Philosophy 2M: Self & Society PHIL2002
- Academic Session: 2019-20
- School: School of Humanities
- Credits: 20
- Level: Level 2 (SCQF level 8)
- Typically Offered: Semester 1
- Available to Visiting Students: Yes
- Available to Erasmus Students: Yes
This course considers philosophical issues relating to the nature of the self and society and the relationships that hold between them. Issues in moral and political philosophy, metaphysics, epistemology and philosophy of religion will addressed, building on work done in Level 1.
Lectures: Monday, Tuesday, Wednesday and Thursday at 12 noon; and weekly one hour seminar (choice of times) over 9 weeks as scheduled on MyCampus.
Requirements of Entry
A grade D3 or above in one of the following Philosophy 1K(PHIL1001); Philosophy 1M(PHIL1002)
Essay 1500 words (40%)
Seminar participation (10%)
90 minute examination (50%)
Main Assessment In: December
Are reassessment opportunities available for all summative assessments? No
Reassessments are normally available for all courses, except those which contribute to the Honours classification. For non Honours courses, students are offered reassessment in all or any of the components of assessment if the satisfactory (threshold) grade for the overall course is not achieved at the first attempt. This is normally grade D3 for undergraduate students and grade C3 for postgraduate students. Exceptionally it may not be possible to offer reassessment of some coursework items, in which case the mark achieved at the first attempt will be counted towards the final course grade. Any such exceptions for this course are described below.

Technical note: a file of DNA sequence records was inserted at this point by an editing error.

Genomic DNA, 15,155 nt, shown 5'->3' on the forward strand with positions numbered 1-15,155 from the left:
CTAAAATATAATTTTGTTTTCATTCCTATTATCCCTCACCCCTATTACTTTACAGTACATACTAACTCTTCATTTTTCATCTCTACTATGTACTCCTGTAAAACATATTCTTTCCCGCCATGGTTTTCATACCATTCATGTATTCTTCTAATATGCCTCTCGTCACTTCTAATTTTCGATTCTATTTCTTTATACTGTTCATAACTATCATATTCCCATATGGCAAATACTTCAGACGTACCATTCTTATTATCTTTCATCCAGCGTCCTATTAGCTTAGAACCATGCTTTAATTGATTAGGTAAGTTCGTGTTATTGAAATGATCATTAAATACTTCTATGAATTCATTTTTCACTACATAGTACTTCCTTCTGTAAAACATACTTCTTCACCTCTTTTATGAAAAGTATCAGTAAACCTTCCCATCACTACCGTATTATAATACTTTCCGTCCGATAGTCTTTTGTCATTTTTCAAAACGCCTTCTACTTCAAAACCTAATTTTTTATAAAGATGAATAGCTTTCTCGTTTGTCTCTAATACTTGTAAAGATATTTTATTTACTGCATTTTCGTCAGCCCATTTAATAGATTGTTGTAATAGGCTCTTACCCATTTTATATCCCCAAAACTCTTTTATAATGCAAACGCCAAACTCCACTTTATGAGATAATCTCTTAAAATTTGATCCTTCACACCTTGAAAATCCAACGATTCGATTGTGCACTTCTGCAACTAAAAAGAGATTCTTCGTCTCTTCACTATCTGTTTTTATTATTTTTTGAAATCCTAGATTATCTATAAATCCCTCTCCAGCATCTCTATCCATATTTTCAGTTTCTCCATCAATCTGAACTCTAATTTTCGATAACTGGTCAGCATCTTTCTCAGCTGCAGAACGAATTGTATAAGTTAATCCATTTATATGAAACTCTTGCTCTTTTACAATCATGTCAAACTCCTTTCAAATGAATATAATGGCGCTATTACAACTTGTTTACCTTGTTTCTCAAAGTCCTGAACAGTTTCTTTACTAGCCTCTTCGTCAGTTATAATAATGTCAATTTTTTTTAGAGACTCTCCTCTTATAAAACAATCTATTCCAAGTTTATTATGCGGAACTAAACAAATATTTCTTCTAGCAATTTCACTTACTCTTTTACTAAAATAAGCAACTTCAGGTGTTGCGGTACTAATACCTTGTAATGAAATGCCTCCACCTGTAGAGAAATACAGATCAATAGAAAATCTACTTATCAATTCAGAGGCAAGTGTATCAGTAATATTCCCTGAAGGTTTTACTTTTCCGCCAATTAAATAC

Seminar participation is not available for reassessment
This course will provide the opportunity to:
■ survey arguments in moral and political philosophy, metaphysics and epistemology and philosophy of religion, building on Level 1 Philosophy courses.
■ develop a broad theoretical and historical background in moral and political philosophy, philosophy of religion and theories of the self and society.
■ develop analytical thinking skills via (a) the identification and clarification of conceptual relationships and (b) the identification and evaluation of assumptions and arguments.
■ interpret and evaluate philosophical writings.
■ develop skills of interpretation, criticism, clarity, relevance, concise expression and sound argumentation.
■ prepare for more advanced studies in philosophy.
Intended Learning Outcomes of Course
By the end of this course students will be able to:
■ identify main elements in the moral and political philosophies of some of the following: Aristotle, Plato, Hume, Kant, Bentham, Hobbes, Rousseau, Locke, Hegel, Marx, Mill.
■ engage critically with the texts of these authors and argue a case as to whether what they say is true or false, justifiable or unjustifiable.
■ discuss critically both the historical location of the texts selected and their relevance to issues under discussion today.
■ discuss philosophically some important contemporary moral problems.
■ discuss critically some main arguments used by philosophers in discussing the relationship between philosophy and religion.
■ discuss critically some main arguments used by philosophers in discussing the nature of the self and how it is related to wider society.
Minimum Requirement for Award of Credits
Students must submit at least 75% by weight of the components (including examinations) of the course's summative assessment.